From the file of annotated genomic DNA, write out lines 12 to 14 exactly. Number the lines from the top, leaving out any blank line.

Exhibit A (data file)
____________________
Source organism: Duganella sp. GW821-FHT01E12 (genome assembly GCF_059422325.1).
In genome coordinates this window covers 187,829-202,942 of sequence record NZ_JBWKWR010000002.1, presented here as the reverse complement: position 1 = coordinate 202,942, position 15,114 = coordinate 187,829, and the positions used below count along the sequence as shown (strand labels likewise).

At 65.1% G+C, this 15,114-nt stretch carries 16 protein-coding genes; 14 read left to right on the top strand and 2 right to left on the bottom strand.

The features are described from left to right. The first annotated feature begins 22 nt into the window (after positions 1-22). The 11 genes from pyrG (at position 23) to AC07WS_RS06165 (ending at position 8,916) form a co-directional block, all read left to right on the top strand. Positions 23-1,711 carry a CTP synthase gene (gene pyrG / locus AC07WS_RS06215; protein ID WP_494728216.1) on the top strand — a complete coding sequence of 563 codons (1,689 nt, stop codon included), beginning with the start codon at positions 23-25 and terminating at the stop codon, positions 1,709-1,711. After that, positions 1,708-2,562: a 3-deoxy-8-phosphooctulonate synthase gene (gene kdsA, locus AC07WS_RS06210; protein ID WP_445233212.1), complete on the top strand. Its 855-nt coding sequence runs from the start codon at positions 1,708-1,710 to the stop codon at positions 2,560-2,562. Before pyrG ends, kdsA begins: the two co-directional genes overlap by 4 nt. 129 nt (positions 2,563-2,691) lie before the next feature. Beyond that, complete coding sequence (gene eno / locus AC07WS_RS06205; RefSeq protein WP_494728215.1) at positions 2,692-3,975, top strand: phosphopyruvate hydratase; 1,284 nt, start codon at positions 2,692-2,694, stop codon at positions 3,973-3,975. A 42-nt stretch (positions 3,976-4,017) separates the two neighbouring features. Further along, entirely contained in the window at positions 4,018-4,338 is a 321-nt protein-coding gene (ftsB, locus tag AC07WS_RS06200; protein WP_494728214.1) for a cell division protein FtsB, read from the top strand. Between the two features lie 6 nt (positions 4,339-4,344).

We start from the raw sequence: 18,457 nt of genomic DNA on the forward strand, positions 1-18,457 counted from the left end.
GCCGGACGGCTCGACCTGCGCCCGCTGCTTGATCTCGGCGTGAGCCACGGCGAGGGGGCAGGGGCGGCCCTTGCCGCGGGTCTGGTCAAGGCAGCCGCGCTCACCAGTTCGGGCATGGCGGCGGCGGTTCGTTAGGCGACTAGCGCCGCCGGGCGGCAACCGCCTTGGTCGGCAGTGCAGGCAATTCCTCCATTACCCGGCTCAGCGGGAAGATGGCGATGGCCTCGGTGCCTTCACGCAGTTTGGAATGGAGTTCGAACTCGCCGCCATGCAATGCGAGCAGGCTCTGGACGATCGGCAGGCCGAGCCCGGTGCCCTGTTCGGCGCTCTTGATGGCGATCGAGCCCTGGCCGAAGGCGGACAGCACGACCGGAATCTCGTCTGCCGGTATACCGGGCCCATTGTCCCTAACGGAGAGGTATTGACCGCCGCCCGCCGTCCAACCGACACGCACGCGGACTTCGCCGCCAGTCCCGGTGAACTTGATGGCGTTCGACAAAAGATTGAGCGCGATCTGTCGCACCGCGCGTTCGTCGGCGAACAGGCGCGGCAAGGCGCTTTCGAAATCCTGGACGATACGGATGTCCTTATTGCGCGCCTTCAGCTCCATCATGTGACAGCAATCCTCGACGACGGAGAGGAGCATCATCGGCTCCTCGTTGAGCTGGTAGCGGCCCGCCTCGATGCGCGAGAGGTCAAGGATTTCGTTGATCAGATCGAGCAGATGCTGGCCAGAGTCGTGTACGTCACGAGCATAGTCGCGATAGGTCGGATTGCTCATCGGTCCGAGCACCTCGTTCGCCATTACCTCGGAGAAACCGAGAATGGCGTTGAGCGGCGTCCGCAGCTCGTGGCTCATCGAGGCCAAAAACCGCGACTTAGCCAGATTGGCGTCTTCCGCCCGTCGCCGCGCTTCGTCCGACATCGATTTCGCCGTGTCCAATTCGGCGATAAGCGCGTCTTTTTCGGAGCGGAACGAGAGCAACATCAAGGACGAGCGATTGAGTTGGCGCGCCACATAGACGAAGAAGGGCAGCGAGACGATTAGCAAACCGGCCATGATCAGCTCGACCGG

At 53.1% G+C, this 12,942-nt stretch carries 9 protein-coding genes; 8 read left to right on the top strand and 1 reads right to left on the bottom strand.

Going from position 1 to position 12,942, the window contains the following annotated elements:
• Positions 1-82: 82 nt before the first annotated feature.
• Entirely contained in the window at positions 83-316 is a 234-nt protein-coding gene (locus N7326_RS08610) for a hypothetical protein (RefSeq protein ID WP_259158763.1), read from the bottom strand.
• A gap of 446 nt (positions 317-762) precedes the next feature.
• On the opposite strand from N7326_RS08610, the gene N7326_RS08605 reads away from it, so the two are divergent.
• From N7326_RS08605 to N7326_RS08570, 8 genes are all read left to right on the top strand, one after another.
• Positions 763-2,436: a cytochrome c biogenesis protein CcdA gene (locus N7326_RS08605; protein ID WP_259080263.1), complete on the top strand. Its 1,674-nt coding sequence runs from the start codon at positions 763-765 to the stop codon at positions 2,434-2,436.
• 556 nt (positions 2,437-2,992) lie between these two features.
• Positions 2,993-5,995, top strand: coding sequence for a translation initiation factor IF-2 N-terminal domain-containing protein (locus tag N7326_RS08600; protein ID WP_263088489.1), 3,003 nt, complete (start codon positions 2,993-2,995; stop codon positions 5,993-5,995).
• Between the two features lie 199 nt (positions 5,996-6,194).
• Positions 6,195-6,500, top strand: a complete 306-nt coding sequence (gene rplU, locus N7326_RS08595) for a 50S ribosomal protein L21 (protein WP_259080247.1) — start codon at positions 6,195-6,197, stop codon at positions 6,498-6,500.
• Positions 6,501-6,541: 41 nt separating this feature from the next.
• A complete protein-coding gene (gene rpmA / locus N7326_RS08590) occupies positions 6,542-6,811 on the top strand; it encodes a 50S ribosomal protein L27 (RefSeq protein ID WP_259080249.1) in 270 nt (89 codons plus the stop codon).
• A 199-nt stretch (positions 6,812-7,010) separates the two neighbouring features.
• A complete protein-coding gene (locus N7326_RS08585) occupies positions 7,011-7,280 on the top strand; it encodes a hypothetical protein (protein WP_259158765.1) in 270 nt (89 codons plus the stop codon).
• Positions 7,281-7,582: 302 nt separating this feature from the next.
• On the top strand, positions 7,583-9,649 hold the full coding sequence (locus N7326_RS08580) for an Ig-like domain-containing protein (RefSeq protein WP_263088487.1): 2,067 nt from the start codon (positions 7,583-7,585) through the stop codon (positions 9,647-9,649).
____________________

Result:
• On the opposite strand from N7326_RS08610, the gene N7326_RS08605 reads away from it, so the two are divergent.
• From N7326_RS08605 to N7326_RS08570, 8 genes are all read left to right on the top strand, one after another.
• Positions 763-2,436: a cytochrome c biogenesis protein CcdA gene (locus N7326_RS08605; protein ID WP_259080263.1), complete on the top strand. Its 1,674-nt coding sequence runs from the start codon at positions 763-765 to the stop codon at positions 2,434-2,436.